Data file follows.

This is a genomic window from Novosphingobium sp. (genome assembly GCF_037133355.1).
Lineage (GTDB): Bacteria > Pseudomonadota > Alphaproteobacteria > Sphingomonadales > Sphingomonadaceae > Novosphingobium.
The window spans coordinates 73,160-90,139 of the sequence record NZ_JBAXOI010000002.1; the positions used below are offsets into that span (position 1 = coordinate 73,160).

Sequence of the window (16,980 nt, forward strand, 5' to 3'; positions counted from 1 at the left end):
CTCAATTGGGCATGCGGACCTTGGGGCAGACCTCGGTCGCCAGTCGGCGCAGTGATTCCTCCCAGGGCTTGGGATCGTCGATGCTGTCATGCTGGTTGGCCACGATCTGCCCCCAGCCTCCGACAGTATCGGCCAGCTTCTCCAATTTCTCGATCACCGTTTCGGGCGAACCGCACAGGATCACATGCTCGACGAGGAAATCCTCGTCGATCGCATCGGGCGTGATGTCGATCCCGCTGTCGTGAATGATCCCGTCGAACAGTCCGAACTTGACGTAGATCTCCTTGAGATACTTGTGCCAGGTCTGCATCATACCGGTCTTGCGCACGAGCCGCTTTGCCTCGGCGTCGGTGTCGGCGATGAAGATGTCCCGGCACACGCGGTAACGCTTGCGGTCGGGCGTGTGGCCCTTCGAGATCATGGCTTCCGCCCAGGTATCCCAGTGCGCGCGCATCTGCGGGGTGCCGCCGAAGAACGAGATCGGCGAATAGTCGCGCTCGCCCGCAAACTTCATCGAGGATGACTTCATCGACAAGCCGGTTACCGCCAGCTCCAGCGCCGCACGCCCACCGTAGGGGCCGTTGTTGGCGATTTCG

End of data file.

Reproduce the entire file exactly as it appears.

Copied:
This is a genomic window from Novosphingobium sp. (genome assembly GCF_037133355.1).
Lineage (GTDB): Bacteria > Pseudomonadota > Alphaproteobacteria > Sphingomonadales > Sphingomonadaceae > Novosphingobium.
The window spans coordinates 73,160-90,139 of the sequence record NZ_JBAXOI010000002.1; the positions used below are offsets into that span (position 1 = coordinate 73,160).

Sequence of the window (16,980 nt, forward strand, 5' to 3'; positions counted from 1 at the left end):
CTCAATTGGGCATGCGGACCTTGGGGCAGACCTCGGTCGCCAGTCGGCGCAGTGATTCCTCCCAGGGCTTGGGATCGTCGATGCTGTCATGCTGGTTGGCCACGATCTGCCCCCAGCCTCCGACAGTATCGGCCAGCTTCTCCAATTTCTCGATCACCGTTTCGGGCGAACCGCACAGGATCACATGCTCGACGAGGAAATCCTCGTCGATCGCATCGGGCGTGATGTCGATCCCGCTGTCGTGAATGATCCCGTCGAACAGTCCGAACTTGACGTAGATCTCCTTGAGATACTTGTGCCAGGTCTGCATCATACCGGTCTTGCGCACGAGCCGCTTTGCCTCGGCGTCGGTGTCGGCGATGAAGATGTCCCGGCACACGCGGTAACGCTTGCGGTCGGGCGTGTGGCCCTTCGAGATCATGGCTTCCGCCCAGGTATCCCAGTGCGCGCGCATCTGCGGGGTGCCGCCGAAGAACGAGATCGGCGAATAGTCGCGCTCGCCCGCAAACTTCATCGAGGATGACTTCATCGACAAGCCGGTTACCGCCAGCTCCAGCGCCGCACGCCCACCGTAGGGGCCGTTGTTGGCGATTTCG